Jewish Life at Camp
Judaism is a vibrant and essential component of the Ramah experience. Your child will live in a joyfully Jewish environment; they will learn about and explore their Jewish connections both thoughtfully and organically throughout their time at camp. We foster spirituality, critical-thinking skills, character development, and values-laden living through our approach to Jewish education.
Shabbat at Camp
Any Ramah alum will tell you their favorite part of camp is Shabbat. On Friday afternoon the entire camp gathers in our Beit Knesset overlooking to a beautiful agam (lake) for Kabbalat Shabbat services filled with a ruach found nowhere else. As the sun begins to set and the melodies of Shabbat fill the air, campers feel a sense of peace and a deep connection to their friends, to their community and to Jewish tradition.
The next day we come together for a traditional Shabbat morning, with lively prayers, torah reading, and time to play sports, swim, read, or relax and spend time with friends. A highlight of the week is Seudah Shlishit and Slo-ach, a time when our oldest campers lead the entire camp in song. We end Shabbat with havdallah. Holding hands under a beautiful starry sky, singing the familiar tunes together is a treasured time for our campers and staff.
Spirituality & Growth
Innovative, meaningful, and fun t’fillot (prayers) experiences are at the core to our approach towards creating a transformative Jewish experience for every camper. Every morning after breakfast, each edah (division/age-group) starts their day with shacharit. Through fun and intentional programing, our counselors teach campers t’fillot from Aleph to Taf: the tunes, the traditions, the words, and their meanings.
Our talented staff engage campers in creative and non-traditional ways, using music, art, games, and out-of-the-siddur thinking. Throughout the summer, there are endless opportunities for campers to learn, be challenged, build t'filah literacy skills, and to explore their spirituality in a nurturing environment.
Study after study shows that a Ramah camp experience greatly strengthens a child’s Jewish identity, creating a life-long connection to Jewish tradition, more so than other summer experiences, and even more so than other Jewish summer camps. From our young counselors whose daily actions are a model what it means to live a life filled with Jewish values, to daily Judaic learning opportunities with some of the best Jewish educators out there, every moment of camper is an opportunity to nurture and celebrate Jewish identity.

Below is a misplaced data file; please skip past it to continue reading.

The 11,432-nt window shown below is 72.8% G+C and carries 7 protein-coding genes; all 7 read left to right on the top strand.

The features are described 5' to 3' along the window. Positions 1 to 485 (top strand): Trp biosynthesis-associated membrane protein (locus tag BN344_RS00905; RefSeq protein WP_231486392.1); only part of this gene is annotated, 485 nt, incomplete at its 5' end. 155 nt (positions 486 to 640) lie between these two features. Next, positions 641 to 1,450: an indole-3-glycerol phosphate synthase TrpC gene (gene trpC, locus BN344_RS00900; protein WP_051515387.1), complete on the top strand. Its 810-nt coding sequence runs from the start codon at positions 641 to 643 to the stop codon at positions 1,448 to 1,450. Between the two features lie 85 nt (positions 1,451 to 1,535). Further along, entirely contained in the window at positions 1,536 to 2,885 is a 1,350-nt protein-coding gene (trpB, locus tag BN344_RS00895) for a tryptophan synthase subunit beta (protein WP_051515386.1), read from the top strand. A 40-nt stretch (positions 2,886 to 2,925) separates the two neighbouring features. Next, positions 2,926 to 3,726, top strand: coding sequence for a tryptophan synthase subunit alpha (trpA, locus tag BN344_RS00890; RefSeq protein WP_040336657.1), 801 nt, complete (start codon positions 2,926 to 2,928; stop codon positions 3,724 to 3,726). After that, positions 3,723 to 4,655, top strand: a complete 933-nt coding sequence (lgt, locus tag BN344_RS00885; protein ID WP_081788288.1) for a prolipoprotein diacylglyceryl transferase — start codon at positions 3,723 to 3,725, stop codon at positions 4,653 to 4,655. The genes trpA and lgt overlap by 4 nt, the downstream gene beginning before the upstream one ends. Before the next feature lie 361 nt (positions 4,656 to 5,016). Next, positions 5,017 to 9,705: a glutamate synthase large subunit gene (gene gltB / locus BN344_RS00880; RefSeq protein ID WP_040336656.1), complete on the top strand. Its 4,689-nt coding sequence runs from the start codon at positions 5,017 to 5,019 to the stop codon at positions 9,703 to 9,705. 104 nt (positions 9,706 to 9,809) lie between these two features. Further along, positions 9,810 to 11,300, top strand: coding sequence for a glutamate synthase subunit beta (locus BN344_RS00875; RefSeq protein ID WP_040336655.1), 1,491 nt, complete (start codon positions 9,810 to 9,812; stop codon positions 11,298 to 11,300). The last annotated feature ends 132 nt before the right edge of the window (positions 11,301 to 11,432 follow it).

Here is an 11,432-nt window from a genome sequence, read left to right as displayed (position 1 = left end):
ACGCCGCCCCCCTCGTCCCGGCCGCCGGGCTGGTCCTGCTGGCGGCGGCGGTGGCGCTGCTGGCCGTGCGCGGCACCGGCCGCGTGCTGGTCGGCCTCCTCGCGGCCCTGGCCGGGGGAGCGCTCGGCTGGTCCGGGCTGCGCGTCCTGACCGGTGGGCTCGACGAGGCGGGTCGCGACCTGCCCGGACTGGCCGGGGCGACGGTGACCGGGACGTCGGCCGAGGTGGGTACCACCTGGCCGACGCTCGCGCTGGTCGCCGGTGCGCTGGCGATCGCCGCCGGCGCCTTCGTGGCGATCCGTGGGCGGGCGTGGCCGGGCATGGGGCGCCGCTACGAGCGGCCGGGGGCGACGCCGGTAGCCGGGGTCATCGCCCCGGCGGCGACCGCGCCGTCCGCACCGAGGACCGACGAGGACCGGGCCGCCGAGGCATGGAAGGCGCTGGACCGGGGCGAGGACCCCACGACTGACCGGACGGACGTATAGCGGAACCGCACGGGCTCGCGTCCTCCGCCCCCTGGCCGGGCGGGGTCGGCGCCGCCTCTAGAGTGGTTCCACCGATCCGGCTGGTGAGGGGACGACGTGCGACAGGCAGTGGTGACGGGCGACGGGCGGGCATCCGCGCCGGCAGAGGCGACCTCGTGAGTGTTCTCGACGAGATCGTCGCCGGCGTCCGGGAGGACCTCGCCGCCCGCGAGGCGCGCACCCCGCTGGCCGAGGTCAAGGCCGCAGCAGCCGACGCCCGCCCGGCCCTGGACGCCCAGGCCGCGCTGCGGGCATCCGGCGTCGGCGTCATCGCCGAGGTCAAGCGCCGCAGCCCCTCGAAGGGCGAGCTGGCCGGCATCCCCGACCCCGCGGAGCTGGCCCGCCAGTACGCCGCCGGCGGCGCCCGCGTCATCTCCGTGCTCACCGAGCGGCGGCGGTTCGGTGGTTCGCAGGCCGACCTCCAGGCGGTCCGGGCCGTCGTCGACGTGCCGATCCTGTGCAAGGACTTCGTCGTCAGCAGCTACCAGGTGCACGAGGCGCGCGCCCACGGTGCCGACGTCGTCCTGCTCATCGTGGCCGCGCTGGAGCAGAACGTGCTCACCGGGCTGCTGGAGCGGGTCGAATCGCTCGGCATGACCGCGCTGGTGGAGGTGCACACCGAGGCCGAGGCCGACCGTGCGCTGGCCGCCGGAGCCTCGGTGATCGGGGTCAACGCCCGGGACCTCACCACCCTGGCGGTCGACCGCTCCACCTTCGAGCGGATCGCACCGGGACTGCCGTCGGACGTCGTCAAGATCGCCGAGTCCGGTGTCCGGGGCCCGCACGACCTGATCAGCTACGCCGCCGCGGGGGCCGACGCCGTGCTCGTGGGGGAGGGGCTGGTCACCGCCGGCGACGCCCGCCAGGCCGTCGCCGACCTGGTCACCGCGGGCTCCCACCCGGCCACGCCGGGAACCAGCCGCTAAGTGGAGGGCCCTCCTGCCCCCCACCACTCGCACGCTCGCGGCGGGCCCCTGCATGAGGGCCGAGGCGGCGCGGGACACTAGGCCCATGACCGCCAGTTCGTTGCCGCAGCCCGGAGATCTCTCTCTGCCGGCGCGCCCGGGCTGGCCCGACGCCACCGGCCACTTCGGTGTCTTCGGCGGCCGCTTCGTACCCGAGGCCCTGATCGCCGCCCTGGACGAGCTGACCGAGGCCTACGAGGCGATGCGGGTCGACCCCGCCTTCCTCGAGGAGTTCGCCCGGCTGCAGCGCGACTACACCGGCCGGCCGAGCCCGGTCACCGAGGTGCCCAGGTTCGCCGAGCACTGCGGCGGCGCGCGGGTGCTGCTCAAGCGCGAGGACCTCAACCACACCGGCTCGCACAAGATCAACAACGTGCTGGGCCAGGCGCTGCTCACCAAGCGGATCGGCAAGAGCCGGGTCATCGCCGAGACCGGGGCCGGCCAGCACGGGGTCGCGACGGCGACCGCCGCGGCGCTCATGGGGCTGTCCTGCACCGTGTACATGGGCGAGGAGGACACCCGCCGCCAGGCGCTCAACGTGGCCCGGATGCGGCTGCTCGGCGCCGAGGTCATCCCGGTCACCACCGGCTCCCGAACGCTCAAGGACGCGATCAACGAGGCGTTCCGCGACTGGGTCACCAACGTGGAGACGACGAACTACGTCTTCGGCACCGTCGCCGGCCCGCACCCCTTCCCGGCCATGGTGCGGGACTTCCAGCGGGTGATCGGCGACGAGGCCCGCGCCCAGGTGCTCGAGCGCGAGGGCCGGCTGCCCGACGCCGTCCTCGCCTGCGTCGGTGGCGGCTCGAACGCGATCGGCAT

We promote a culture of kindness and respect throughout camp, recognizing the “Jewish teachable moments” that happen all day long. Moments like "Mench of the Week" recognize of the respect they’ve earned from their peers and counselors through expressions of empathy, humanity and friendship.
Surrounded by their closest friends and the extraordinary Jewish role models who are their counselors, Ramah campers get to live a Jewish life at Ramah.
A Love of Israel
We bring a mishlachat, a delegation of Israeli staff members, to camp each summer. We have one of the largest mishlachat groups of any Jewish summer camp in all of North America. There is an Israeli staff-member in almost every tzrif (bunk) at camp. Our campers learn about Israel through these shlichim (Israeli staff members). Our Israeli staff members plan and run programs about Israel throughout the summer, teaching our campers about Israeli history, people, politics, and culture. Israeli music resonates throughout camp, and our campers learn to love contemporary Israeli pop songs along with traditional Jewish music.
In the summer before returning to camp as junior counselors, many of our campers attend Ramah Seminar, a six week trip to Israel with young people from Ramah camps across the country.
Living & learning
Camp Ramah in the Poconos has a culture deeply rooted in incorporating Hebrew language into daily camp life and activities. Campers expand their vocabulary and language skills in a fun and organic way as a component of our experiential approach to Jewish education.